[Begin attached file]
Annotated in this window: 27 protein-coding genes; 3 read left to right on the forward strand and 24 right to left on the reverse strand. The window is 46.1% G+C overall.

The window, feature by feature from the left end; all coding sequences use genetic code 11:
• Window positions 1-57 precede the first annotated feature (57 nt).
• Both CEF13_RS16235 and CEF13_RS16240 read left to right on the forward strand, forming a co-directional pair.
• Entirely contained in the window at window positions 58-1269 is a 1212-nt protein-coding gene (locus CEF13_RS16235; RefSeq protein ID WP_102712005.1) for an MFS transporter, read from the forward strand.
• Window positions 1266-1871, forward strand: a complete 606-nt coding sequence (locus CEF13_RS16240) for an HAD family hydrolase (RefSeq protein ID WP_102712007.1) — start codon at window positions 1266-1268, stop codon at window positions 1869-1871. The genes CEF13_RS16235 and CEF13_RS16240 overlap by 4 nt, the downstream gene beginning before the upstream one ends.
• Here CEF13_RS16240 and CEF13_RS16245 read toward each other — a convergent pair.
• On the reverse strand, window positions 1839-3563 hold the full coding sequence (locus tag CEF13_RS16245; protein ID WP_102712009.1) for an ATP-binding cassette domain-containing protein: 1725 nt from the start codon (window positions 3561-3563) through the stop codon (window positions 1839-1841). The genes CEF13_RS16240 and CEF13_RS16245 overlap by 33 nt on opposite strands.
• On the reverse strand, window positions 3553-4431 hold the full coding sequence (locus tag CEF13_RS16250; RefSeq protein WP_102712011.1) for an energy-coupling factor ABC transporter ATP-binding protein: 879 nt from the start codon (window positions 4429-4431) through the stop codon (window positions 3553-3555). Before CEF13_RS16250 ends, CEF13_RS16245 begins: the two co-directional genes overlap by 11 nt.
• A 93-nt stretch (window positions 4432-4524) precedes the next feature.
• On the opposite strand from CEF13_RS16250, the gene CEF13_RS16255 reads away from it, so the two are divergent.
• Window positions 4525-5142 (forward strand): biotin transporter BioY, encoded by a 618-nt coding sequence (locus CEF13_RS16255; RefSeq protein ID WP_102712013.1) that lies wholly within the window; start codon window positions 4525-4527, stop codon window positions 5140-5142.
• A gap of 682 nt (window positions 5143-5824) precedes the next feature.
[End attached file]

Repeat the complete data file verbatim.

Annotated in this window: 27 protein-coding genes; 3 read left to right on the forward strand and 24 right to left on the reverse strand. The window is 46.1% G+C overall.

The window, feature by feature from the left end; all coding sequences use genetic code 11:
• Window positions 1-57 precede the first annotated feature (57 nt).
• Both CEF13_RS16235 and CEF13_RS16240 read left to right on the forward strand, forming a co-directional pair.
• Entirely contained in the window at window positions 58-1269 is a 1212-nt protein-coding gene (locus CEF13_RS16235; RefSeq protein ID WP_102712005.1) for an MFS transporter, read from the forward strand.
• Window positions 1266-1871, forward strand: a complete 606-nt coding sequence (locus CEF13_RS16240) for an HAD family hydrolase (RefSeq protein ID WP_102712007.1) — start codon at window positions 1266-1268, stop codon at window positions 1869-1871. The genes CEF13_RS16235 and CEF13_RS16240 overlap by 4 nt, the downstream gene beginning before the upstream one ends.
• Here CEF13_RS16240 and CEF13_RS16245 read toward each other — a convergent pair.
• On the reverse strand, window positions 1839-3563 hold the full coding sequence (locus tag CEF13_RS16245; protein ID WP_102712009.1) for an ATP-binding cassette domain-containing protein: 1725 nt from the start codon (window positions 3561-3563) through the stop codon (window positions 1839-1841). The genes CEF13_RS16240 and CEF13_RS16245 overlap by 33 nt on opposite strands.
• On the reverse strand, window positions 3553-4431 hold the full coding sequence (locus tag CEF13_RS16250; RefSeq protein WP_102712011.1) for an energy-coupling factor ABC transporter ATP-binding protein: 879 nt from the start codon (window positions 4429-4431) through the stop codon (window positions 3553-3555). Before CEF13_RS16250 ends, CEF13_RS16245 begins: the two co-directional genes overlap by 11 nt.
• A 93-nt stretch (window positions 4432-4524) precedes the next feature.
• On the opposite strand from CEF13_RS16250, the gene CEF13_RS16255 reads away from it, so the two are divergent.
• Window positions 4525-5142 (forward strand): biotin transporter BioY, encoded by a 618-nt coding sequence (locus CEF13_RS16255; RefSeq protein ID WP_102712013.1) that lies wholly within the window; start codon window positions 4525-4527, stop codon window positions 5140-5142.
• A gap of 682 nt (window positions 5143-5824) precedes the next feature.